The long settled position of the law and the law-of-the-tongue have been that “ He who alleged, carries the burden of proving”. The offence of rape and defilement are crimes known time immemorial and are in a class of capital offences. Conviction of such capital offences requires the establishment of all the ingredients designed by the law. With no exceptions, Rape and defilement are known to be grievous offences whose sentences are more or less very detrimental and excruciating in order to turn the society from the immoral, illegal and unnatural dehumanization attached to them. It is not only to save the society but to protect both alleged victim and defendant. For these offences, by their very nature, touch on the image of both the prosecutrix and the accused. It Is therefore in the interest of justice to have all the liberties of both parties in a safety net until otherwise justifiable. Securing conviction for these offences have been a long journey, justifiably so to avoid allegation which turns out to be a mere game of calumny.
In this exercise, after giving good definitions of law of the offences of rape and defilement, we will look into the nexus and prerequisite ingredients for their conviction. To a little extent we will see the instances in which corroboration is required for the both offences.
The offence of rape have been, for a long time, clearly defined by various statutes and judicial pronouncements. Section 282 of the Penal Code act explains that; 
“A man is said to commit rape who, has sexual intercourse with a woman in any of the following circumstances:- against her will; without her consent; with her consent, when her consent has been obtained by putting her in fear of death or of hurt; with her consent, when the man knows that he is not her husband and that her consent is given because she believes that he is another man to whom she is or believes herself to be lawfully married;with or without her consent, when she is under fourteen years of age or of unsound mind. ”
While Section 357 of the Criminal Code Act explained rape as;
Any person who has unlawful carnal knowledge of a woman or girl, without her consent, or with her consent, if the consent is obtained by force or by means of threats or intimidation of any kind, or by fear of harm, or by means of false and fraudulent representation as to the nature of the act, or in the case of married woman, by personating her husband, is guilty of an offence which is called RAPE.
The supreme court through Rhodes-Vivour J.S.C in the celebrated Case of Posu & Anor v The State (2011) 3 NWLR (Pt. 393), also reported in (2011) 11 WRN 1 at 9*. Stated that;
A person commits the offence of rape if:
1.     He intentionally penetrates the virgina with his penis, and 
2.     The prosecutrix did not consent to the penetration. That is to say the offence of rape is complete when a penis is inserted into the vault of the vagina without the consent of the prosecutrix. Evidence of rupture of the hymen or emission of semen is not necessary. Rape can thus be said to be unlawful carnal knowledge, or non consensual sex. Penetration without consent.”
Fabiyi J.S.C held same in the Posu’s case (supra) as:  “An unlawful sexual intercourse with a female without her consent. It is an unlawful carnal knowledge of a woman by a man forcibly, and against her will. It is the act of sexual intercourse committed by a man with a woman who is not his wife without her consent.”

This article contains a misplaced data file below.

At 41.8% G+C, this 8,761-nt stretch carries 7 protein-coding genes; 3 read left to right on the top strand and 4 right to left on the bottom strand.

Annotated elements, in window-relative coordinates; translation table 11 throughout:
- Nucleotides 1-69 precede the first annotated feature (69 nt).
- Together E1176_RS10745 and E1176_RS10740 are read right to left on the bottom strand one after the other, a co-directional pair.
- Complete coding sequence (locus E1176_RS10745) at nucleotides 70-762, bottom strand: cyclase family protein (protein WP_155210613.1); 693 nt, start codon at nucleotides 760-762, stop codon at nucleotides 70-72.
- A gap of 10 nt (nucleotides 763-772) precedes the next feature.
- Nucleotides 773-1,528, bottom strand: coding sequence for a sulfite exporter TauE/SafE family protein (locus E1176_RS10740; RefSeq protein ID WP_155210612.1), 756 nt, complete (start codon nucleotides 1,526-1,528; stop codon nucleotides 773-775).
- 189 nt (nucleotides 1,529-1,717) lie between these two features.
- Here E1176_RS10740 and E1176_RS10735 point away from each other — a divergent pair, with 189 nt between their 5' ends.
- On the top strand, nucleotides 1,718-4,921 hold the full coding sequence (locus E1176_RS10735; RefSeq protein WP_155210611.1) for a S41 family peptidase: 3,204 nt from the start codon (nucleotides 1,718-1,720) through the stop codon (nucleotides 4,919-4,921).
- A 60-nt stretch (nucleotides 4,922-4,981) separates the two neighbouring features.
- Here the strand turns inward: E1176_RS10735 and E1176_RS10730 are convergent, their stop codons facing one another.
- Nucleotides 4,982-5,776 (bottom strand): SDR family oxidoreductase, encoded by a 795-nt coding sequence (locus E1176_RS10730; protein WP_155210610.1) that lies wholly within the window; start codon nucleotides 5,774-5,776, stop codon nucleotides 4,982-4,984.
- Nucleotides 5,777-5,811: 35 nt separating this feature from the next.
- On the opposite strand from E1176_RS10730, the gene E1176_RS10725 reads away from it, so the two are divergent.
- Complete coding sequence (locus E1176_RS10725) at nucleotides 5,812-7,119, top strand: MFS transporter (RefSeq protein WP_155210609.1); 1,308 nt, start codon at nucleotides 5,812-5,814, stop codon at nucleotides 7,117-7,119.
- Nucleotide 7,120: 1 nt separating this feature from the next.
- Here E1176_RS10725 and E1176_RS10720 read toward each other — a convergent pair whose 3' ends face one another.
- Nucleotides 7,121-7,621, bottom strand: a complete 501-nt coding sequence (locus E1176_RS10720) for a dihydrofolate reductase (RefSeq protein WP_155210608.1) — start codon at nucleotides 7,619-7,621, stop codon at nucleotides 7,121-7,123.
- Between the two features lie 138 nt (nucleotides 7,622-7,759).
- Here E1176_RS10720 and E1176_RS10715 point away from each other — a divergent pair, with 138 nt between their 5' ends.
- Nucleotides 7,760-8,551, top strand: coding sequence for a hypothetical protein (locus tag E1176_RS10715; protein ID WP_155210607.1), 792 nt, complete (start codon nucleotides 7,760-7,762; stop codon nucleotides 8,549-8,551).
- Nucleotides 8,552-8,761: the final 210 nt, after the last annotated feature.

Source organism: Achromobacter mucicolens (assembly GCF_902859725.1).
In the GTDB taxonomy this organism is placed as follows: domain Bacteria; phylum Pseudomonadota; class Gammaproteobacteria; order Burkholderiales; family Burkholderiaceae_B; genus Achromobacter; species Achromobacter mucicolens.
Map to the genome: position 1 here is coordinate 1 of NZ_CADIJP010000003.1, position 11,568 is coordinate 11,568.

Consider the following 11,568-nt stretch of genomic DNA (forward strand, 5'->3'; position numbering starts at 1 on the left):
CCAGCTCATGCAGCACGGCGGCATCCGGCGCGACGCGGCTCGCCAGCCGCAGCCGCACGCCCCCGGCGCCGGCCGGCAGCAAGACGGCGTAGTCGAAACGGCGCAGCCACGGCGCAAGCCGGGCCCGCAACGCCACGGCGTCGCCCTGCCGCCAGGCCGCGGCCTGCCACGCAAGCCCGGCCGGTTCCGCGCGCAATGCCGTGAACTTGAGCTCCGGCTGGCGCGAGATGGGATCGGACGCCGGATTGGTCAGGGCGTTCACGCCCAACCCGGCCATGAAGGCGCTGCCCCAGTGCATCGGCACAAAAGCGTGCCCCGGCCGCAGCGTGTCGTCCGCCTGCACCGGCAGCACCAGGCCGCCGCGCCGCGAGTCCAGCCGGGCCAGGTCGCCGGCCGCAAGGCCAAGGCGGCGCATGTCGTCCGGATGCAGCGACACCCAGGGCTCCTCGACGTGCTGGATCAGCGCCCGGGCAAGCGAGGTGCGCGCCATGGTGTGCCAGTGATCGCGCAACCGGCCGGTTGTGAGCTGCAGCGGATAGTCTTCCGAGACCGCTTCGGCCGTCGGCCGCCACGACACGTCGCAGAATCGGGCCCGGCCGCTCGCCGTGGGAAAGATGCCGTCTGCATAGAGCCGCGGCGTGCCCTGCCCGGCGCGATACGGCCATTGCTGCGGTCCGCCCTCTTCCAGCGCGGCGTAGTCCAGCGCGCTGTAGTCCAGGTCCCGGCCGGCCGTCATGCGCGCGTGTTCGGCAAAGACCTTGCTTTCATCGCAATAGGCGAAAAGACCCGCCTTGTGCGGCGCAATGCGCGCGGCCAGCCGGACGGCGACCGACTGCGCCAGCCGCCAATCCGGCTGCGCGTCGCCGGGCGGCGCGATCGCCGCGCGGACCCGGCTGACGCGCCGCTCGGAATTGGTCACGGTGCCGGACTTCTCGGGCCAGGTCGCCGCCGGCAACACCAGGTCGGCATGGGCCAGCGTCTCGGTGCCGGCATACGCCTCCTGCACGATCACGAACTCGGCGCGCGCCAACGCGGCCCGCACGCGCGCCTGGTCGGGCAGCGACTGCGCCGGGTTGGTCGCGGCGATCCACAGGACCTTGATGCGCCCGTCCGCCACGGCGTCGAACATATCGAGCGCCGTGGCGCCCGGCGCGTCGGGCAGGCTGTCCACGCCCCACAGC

The offence of rape is very solemn and weighty offence that one might spent a reasonable time to have it well defined. Several definitions given to rape are all characterized and can be summarized to an absence of consent, having an unlawful carnal knowledge(Penetration) and used of external forces as the common features. On the other hand, defilement is defined in section 218 of Criminal Code act as; Any person who has unlawful carnal knowledge of a girl under the age of thirteen years is guilty of a felony, and is liable to imprisonment for life, with or without caning.
Offence of rape and defilement requires the same ingredients only that the former doesn’t need collaboration but the later need and Consent of the victim in the later is immaterial. They are offences that merely discrepant by the age of the victim, but it is worth noting that the age for defilement is subject to the jurisdiction for example section 218 of Criminal Code Law, Laws of the Bendel State of Nigeria Vol. II, 1976 as applicable in Delta State. Defines the Age as ‘eleven years’ and Section 209 of Penal Code Of Kaduna State provides; Any person who has sexual intercourse with a ‘child’ is guilty of an offence and shall be liable to imprisonment for life.(emphasis mine) but did not specify the age. Age varies from one place to another. Note that section 31 (3) of the Child Rights Act provides ‘eighteen years’ or more for consent of a child to be material.
From the definitions of Rape we have above Penal Code defined it as sexual intercourse with a woman (without her consent) while Criminal Code as unlawful carnal knowledge of a woman or girl, without her consent. It is to be noted that definition of Rape in Criminal Code has covered the definition of defilement in section 218 of the Criminal Code. And if this is the case the prosecutor is at liberty to charge one who have a carnal knowledge of a girl under either sections 357  or 218 of the Code.
In Onoyiwa v State (2018) LPELR-44255(CA) the appellant was charged for rape under section 357 of Criminal Code and consequently convicted and thus sentenced to 14 years imprisonment with hard labour. The learned judge of the Court Of Appeal Ekpe J.C.A while commenting on the charge of the appellant under section 357 and not Section 218 for the victim is nine years old girl. Reasoned inter alia that;
From the language of the law, it is criminal if the said act is perpetrated against a woman or a girl. In general parlance, a woman connotes a grown up female and a girl is known as a female child from birth to adulthood. According to the dictionary definition – Oxford Advance Learner’s Dictionary – A girl means a Female Child. Suffice it to say that Section 357 of the Criminal Code also uses the words “woman or girl”to describe a female of any age. There is therefore no gainsaying the fact that the offence of RAPE as used by the prosecution in its charge against the accused person clearly has no age distinction or limit and neither is it restricted by statute.